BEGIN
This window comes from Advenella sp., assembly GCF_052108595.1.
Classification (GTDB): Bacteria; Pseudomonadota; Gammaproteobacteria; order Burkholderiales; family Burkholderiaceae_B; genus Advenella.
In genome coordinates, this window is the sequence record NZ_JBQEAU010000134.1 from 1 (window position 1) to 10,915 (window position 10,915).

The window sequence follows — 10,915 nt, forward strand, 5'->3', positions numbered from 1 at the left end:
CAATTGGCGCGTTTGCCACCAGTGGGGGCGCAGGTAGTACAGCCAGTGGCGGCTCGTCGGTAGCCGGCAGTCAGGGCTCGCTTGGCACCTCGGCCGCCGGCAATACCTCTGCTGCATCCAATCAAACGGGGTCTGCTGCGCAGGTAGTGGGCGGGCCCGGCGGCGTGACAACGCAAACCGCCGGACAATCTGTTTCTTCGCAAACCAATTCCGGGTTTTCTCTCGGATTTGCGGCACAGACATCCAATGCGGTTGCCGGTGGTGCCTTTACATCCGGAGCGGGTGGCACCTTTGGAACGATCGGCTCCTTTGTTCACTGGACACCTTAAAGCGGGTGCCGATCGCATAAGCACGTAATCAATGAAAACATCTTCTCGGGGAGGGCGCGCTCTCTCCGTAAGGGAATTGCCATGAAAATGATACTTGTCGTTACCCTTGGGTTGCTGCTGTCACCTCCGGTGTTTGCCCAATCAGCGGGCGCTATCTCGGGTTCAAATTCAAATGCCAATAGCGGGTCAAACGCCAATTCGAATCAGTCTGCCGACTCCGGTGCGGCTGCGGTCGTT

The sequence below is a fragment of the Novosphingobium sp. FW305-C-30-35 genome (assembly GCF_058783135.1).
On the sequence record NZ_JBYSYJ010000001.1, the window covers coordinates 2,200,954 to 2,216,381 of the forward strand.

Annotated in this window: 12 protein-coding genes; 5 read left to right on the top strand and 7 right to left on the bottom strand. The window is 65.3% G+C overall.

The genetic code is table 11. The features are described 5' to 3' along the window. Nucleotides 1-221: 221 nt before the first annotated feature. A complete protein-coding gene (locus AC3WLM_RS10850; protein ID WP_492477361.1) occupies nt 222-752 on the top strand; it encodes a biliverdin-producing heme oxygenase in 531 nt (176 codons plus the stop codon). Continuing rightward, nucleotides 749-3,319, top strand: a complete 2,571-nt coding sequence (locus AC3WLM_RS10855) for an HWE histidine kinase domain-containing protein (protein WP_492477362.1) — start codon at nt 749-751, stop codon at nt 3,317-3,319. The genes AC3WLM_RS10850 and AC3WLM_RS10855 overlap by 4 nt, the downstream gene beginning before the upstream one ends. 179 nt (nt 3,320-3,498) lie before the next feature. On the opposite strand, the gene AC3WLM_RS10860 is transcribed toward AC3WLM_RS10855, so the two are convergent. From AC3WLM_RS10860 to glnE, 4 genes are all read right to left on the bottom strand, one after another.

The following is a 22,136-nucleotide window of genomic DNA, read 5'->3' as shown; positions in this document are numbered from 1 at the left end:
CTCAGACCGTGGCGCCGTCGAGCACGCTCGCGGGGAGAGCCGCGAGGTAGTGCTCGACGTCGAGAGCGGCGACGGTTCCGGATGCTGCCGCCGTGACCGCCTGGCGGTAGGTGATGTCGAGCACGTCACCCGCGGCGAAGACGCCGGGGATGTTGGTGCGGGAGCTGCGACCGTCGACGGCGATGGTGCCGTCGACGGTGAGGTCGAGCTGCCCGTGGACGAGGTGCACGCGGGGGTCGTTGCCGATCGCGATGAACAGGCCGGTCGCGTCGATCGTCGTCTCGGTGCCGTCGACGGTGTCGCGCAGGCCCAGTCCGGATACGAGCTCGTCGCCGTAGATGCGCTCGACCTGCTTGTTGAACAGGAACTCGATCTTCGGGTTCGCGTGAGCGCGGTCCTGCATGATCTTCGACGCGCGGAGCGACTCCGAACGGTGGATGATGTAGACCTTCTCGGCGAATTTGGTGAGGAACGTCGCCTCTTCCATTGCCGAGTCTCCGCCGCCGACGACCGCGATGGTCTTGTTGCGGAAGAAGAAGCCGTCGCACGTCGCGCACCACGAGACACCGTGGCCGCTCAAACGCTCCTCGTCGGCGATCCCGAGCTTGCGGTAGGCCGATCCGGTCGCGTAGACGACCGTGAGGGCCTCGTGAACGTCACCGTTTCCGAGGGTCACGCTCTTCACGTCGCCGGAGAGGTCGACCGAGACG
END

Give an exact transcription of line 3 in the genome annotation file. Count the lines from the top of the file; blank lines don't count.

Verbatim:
In genome coordinates, this window is the sequence record NZ_JBQEAU010000134.1 from 1 (window position 1) to 10,915 (window position 10,915).